In this Twitter post, WaterBit used recent news about UC Davis' ranking to highlight some of their current employees. This is an effective way to generate interest among students and others potential future hires, especially when appropriate hashtags are included.
Pheronym is an ag biotech startup that uses nematode pheromones to control beneficial and parasitic nematodes. Pheronym is developing two products – NemaStim and PheroCoat. Nemastim increases the effectiveness of beneficial nematodes that control insect pests in a variety of crops. Their second product, PheroCoat, protects plants from plant parasitic nematodes.
Pheronym's founders effectively use both company and personal social media accounts to message a broad audience.
- Posts that link to peer-reviewed research articles
This Facebook post links directly to a recent research paper proving that Pheronym's pheronomes work in cooler weather, which is significant, because it shows that NemaStim's potential market is over a broad climatic range. The post restates the title using hashtags so that anyone searching on these hashtags will come across the post.
In the following Twitter post, Pheronym co-founder Dr. Fatma Kaplan uses an effective graphic to summarize the research results from, and to link to, the same paper. Relevant hashtags, as well as potential retweeters are included.
- Posts linking to company mentions in business or news articles
As a graduate of the IndiBio Accelerator, Pheronym was hailed in a 2019 Forbes article by SynBioBeta founder John Cumbers as offering an alternative to environmentally damaging pesticides. In the following tweet, Dr. Kaplan quotes the article, which references earlier research demonstrating the effectiveness of NemaStim.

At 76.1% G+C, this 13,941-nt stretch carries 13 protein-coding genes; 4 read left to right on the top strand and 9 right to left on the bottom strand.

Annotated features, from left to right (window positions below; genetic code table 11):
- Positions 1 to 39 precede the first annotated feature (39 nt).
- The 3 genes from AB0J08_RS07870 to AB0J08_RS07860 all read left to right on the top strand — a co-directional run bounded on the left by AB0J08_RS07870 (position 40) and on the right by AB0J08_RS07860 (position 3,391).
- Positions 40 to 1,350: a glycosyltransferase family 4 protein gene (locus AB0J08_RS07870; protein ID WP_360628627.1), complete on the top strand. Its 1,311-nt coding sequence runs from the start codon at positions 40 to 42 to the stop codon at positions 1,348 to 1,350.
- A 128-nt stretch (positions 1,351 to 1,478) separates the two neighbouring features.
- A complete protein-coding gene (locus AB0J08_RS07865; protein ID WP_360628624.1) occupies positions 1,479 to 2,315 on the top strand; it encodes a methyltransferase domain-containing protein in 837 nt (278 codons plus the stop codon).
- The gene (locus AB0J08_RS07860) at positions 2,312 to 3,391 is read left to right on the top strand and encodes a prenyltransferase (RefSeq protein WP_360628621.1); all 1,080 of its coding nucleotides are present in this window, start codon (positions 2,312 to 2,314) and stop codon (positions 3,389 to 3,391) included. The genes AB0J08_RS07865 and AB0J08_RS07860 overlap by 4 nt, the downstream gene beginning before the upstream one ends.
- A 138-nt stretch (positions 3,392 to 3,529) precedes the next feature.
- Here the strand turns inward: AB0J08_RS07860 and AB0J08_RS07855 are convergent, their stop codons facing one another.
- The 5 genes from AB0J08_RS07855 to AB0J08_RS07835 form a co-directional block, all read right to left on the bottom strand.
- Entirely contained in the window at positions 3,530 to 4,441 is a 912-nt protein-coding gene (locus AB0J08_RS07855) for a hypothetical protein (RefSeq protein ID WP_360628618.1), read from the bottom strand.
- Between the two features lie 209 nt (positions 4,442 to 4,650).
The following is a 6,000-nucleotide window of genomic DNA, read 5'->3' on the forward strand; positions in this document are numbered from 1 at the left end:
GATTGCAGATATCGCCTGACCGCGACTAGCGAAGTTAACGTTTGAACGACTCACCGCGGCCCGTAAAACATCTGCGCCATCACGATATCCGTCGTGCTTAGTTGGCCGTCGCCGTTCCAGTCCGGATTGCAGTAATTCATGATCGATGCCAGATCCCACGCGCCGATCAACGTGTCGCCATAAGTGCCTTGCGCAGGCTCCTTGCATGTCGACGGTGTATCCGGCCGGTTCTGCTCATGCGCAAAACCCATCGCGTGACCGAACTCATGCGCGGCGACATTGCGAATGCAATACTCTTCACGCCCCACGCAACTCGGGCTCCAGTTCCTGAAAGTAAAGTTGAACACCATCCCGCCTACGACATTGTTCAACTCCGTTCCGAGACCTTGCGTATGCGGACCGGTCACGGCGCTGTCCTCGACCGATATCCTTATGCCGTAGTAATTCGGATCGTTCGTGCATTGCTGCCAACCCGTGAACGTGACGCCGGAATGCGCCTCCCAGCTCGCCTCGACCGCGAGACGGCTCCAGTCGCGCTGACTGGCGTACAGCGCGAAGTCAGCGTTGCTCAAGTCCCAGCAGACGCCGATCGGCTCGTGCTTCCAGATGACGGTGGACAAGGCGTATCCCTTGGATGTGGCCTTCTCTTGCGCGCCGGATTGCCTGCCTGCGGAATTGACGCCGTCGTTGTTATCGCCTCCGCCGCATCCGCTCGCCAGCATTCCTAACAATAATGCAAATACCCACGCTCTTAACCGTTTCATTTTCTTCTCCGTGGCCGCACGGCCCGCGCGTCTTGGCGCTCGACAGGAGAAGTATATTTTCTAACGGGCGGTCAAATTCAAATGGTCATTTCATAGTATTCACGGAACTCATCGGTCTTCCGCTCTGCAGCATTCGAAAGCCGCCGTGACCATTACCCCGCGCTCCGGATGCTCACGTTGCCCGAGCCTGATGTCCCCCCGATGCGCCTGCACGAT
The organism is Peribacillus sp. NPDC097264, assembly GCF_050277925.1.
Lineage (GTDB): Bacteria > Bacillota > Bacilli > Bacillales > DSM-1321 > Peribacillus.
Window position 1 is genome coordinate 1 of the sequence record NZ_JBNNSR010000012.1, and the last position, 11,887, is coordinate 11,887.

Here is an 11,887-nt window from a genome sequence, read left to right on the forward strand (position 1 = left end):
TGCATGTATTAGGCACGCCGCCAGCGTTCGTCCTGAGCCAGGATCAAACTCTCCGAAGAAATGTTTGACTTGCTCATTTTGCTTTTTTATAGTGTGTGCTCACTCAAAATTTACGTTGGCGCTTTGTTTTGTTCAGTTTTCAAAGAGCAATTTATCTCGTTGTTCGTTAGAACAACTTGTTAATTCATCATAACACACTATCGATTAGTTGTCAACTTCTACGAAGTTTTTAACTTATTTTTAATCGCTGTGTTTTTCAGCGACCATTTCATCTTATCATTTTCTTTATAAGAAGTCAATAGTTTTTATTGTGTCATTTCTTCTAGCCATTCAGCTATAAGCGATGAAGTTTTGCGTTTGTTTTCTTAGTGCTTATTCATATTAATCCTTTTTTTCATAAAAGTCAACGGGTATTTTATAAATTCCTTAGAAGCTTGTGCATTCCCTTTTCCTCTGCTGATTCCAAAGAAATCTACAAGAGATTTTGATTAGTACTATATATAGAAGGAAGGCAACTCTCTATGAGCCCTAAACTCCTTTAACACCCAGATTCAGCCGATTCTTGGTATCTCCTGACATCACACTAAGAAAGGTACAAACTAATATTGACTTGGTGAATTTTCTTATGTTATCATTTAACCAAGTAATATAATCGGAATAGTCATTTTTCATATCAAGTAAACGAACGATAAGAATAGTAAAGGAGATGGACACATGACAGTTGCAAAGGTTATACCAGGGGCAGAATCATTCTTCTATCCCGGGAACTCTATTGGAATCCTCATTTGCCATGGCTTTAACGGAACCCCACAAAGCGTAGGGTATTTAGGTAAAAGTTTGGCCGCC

- Posts that link to longer form articles in LinkedIn, Medium, etc.
LinkedIn and Medium are great resources for posting longer form articles. In this post on her personal LinkedIn page, Dr. Kaplan links to Pheronym's recent Medium article describing the many adjustments - both personal and professional - that the founders have made to deal with the Covid-19 crisis.
Here, Pheronym discusses the process it went through to adjust to the crisis and explains that the firm has had to delay important field trials for one year. The article shows Pheronym's thoughtfulness and ability to manage a crisis, which is an important characteristic that potential investors look for in founders and managers.
This post illustrates another important point about social media. While social media posts are great to express short messages, they are not geared towards lengthy stories or complicated concepts. Longer form articles can include details and set a tone that simply can't be captured in a short post.
Posting effectively on social media takes a commitment, but it’s relatively easy and is gratifying when one begins to build a following and see results. It's useful to study others' approaches, but developing your own social media strategy and style is key. With so much current attention on food security, this is prime time to begin using these valuable platforms for your startup.
About the Author: Leanna Sweha, JD, is Program Director of AgStart